Bears on compensatory path

The Chicago Bears have yet to invest heavily in a single player this offseason, meaning the team could work its way into the game of compensatory picks as early as 2017.

The Chicago Bears have signed five open-market veterans in free agency, including three inked just yesterday.

As we pointed out following the first week of free agency, GM Ryan Pace created one- or two-year opt-out options for Pernell McPhee, Eddie Royal and Antrel Rolle, with miniscule repercussions.

They may have signed multi-year deals but they are not necessarily multi-year investments.

Yet Pace took that short-term strategy to another level by signing Mason Foster, Jarvis Jenkins and Ray McDonald to one-year contracts.

These are “prove-it” deals in which the player must show his new team he’s worth a long-term contract.

This is a drastic change from the former regime, which threw caution to the wind by signing Jay Cutler, Brandon Marshall and Jared Allen to long-term, cap-crippling contracts. Even with Marshall in New York, those three will count nearly $35 million toward the salary cap this year.

Let that sink in for a second.

In essence, Pace has been working with one hand tied behind his back due to the egregious contracts handed out by his predecessor.

Yet even with his arm in a sling, Pace has not only added talent to the roster but he’s done it a manner that may set the team up for long-term success.

The exact formula for compensatory picks in the NFL has never been made public – which is truly amazing considering the impact of those picks – yet the process by which those picks are awarded, at a basic level, isn’t hard to understand.

A simplistic explanation:

In free agency, teams lose their own players to other teams and, conversely, acquire athletes from other teams. If the total contract amount of players lost is higher than the total contracts of players signed, a team can be awarded compensatory picks.

Beyond that, we wind down a road of complicated legalese that takes into consideration whether or not players “qualify” for compensatory picks and how each loss and gain is weighted compared to each other.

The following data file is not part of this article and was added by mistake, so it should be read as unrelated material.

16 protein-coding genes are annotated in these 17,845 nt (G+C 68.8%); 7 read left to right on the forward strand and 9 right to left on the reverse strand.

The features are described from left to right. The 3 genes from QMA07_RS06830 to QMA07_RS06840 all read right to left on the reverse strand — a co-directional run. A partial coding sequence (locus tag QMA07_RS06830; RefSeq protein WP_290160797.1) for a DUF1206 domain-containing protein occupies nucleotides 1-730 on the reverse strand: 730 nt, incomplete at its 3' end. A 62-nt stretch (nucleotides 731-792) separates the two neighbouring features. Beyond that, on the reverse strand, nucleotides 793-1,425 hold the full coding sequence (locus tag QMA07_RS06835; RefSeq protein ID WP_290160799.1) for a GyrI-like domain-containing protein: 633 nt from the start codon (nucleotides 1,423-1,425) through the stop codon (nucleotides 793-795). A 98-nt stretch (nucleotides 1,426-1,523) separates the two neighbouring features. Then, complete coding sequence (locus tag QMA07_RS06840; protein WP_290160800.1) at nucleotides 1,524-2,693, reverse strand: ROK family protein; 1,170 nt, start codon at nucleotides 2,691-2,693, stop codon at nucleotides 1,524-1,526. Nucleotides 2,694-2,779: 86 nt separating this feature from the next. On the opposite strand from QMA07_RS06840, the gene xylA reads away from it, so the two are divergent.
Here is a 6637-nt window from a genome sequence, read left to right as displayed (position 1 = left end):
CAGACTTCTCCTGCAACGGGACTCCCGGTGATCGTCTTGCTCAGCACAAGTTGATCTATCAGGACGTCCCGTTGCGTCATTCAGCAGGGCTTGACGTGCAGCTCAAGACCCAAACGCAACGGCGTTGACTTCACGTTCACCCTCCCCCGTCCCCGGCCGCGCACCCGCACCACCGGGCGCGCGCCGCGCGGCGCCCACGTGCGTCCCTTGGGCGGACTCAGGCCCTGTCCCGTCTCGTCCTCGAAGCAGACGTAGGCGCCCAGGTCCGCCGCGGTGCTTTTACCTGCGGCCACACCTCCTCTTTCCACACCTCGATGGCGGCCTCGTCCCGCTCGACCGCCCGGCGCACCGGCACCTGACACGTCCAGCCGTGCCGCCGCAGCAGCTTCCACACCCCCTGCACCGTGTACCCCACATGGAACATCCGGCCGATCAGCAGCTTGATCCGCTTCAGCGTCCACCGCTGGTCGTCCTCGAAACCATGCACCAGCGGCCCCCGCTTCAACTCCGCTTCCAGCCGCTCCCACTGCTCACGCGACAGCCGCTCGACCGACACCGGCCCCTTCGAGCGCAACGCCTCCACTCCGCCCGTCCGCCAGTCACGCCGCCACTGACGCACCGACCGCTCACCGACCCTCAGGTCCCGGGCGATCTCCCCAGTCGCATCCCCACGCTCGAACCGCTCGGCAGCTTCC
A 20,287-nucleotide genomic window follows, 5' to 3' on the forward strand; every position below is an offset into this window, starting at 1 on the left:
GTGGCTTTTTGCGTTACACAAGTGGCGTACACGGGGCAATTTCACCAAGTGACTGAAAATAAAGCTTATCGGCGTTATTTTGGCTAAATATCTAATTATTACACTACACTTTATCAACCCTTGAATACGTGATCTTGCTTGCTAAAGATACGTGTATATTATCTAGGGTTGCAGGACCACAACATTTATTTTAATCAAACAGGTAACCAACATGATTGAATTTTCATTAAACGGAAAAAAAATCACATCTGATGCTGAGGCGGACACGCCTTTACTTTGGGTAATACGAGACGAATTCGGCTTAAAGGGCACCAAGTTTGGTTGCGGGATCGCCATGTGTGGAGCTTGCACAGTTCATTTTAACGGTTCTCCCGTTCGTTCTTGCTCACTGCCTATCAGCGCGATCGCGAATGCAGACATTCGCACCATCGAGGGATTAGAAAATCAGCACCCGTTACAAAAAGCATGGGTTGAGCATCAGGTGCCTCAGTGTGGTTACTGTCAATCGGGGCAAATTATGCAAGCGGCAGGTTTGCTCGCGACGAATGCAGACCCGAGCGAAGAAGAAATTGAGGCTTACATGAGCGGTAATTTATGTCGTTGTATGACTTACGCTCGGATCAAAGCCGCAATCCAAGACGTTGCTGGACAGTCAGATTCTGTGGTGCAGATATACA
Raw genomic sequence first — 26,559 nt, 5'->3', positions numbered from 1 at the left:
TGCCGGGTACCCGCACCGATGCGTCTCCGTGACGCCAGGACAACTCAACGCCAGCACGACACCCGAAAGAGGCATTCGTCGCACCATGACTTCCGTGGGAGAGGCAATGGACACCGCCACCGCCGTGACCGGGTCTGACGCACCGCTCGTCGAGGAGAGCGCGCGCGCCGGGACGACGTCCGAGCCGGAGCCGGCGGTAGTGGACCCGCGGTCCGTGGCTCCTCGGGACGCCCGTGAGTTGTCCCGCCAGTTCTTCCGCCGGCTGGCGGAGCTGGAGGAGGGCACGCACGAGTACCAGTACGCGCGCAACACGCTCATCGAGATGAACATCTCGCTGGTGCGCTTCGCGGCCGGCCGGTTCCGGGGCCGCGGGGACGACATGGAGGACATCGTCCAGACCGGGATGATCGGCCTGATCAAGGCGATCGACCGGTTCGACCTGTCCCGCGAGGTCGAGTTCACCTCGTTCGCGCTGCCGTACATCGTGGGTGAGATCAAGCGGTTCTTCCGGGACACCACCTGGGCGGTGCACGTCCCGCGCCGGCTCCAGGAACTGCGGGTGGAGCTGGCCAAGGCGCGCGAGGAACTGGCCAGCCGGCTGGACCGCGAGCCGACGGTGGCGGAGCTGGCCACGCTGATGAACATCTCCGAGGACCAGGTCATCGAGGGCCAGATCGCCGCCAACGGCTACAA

For the most part, if you sign fewer players than you lose, you have an opportunity to acquire extra picks between Rounds 3-7 in the following year’s draft.

Most NFL teams would much rather invest in a young, cheap rookie than an overpaid veteran who is another team’s garbage.

If the Redskins are anything, they are a cautionary tale, in that spending sprees in free agency are Band Aids that provide no long-term stability.

Teams like the Green Bay Packers and Baltimore Ravens consistently refrain from overspending in free agency, and are awarded compensatory picks each year as a reward for their patience.

Acquiring compensatory picks is a winning formula, a game very few NFL teams are willing to play. Yet if Pace continues his current strategy of short-term investments, the Bears have a very good chance of entering the compensatory sweepstakes.

On the current roster are 20 players whose contracts will be up after this season, including Matt Forte, Shea McClellin, Alshon Jeffery, Jay Ratliff, Ryan Mundy, Mason Foster, Ray McDonald, Jarvis Jenkins and Jimmy Clausen, all of whom will be roster-worthy in 2016.

If the Bears part ways with just these nine players and refrain from chasing aging veterans, there’s no reason they can’t come out on top in terms of total contracts. If that happens, they’ll be awarded at lease one late-round compensatory pick in 2017, and off they go.

In the compensatory game, getting your foot in the door is the hardest part. Once in, a smart GM like Ted Thompson can exploit the system to his team’s advantage.

With all of that said, the only way to have success using this strategy is to draft well. If you flush your draft picks down the toilet, compensatory picks are about as real to a team as the Easter Bunny, as a GM will have no option but to fill roster holes with free agents.

Consider this: the Bears drafted 19 players between 2009-2011. None are on the current roster. Three full drafts worth of players and not a single long-term option.

So is it surprising the Bears have made the playoffs just once since 2006?

So if the fundamental strategy of Chicago’s front office doesn’t change, neither will the results on the field.

Which is why Bears fans should be excited, not concerned, over Pace’s low-volume approach to free agency. If he can follow in the footsteps of Thompson and Ozzie Newsome, he can create long-term stability in the Windy City.

That’s something worth waiting for.



Jeremy Stoltz is Publisher of and a member of the Pro Football Writers of America. He is in his fifth season covering the Chicago Bears full time. Follow Bear Report on Twitter.

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